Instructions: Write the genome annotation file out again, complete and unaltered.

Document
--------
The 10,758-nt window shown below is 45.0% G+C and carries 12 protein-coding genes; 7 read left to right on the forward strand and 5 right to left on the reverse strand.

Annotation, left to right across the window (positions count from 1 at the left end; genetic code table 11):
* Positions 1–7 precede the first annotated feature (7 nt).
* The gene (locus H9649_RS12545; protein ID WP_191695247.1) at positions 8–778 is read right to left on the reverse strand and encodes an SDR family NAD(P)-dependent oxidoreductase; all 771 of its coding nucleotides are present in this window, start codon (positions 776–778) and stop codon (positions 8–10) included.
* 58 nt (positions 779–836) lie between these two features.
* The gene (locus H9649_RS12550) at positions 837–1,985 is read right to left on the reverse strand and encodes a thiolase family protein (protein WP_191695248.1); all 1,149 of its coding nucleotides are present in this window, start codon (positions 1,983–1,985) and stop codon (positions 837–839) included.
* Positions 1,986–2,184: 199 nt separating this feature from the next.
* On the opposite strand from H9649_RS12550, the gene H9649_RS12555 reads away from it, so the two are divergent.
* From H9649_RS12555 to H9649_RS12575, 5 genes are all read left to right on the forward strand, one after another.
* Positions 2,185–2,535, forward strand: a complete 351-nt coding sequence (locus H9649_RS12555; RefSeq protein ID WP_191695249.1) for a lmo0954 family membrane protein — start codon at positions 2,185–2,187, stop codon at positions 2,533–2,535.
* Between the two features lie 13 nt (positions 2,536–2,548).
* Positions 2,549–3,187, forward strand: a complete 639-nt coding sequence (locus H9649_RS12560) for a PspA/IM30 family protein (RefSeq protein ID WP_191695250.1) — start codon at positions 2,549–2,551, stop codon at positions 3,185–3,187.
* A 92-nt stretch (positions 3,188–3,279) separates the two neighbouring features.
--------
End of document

The 10,758-nt window shown below is 45.0% G+C and carries 12 protein-coding genes; 7 read left to right on the forward strand and 5 right to left on the reverse strand.

Annotation, left to right across the window (positions count from 1 at the left end; genetic code table 11):
* Positions 1–7 precede the first annotated feature (7 nt).
* The gene (locus H9649_RS12545; protein ID WP_191695247.1) at positions 8–778 is read right to left on the reverse strand and encodes an SDR family NAD(P)-dependent oxidoreductase; all 771 of its coding nucleotides are present in this window, start codon (positions 776–778) and stop codon (positions 8–10) included.
* 58 nt (positions 779–836) lie between these two features.
* The gene (locus H9649_RS12550) at positions 837–1,985 is read right to left on the reverse strand and encodes a thiolase family protein (protein WP_191695248.1); all 1,149 of its coding nucleotides are present in this window, start codon (positions 1,983–1,985) and stop codon (positions 837–839) included.
* Positions 1,986–2,184: 199 nt separating this feature from the next.
* On the opposite strand from H9649_RS12550, the gene H9649_RS12555 reads away from it, so the two are divergent.
* From H9649_RS12555 to H9649_RS12575, 5 genes are all read left to right on the forward strand, one after another.
* Positions 2,185–2,535, forward strand: a complete 351-nt coding sequence (locus H9649_RS12555; RefSeq protein ID WP_191695249.1) for a lmo0954 family membrane protein — start codon at positions 2,185–2,187, stop codon at positions 2,533–2,535.
* Between the two features lie 13 nt (positions 2,536–2,548).
* Positions 2,549–3,187, forward strand: a complete 639-nt coding sequence (locus H9649_RS12560) for a PspA/IM30 family protein (RefSeq protein ID WP_191695250.1) — start codon at positions 2,549–2,551, stop codon at positions 3,185–3,187.
* A 92-nt stretch (positions 3,188–3,279) separates the two neighbouring features.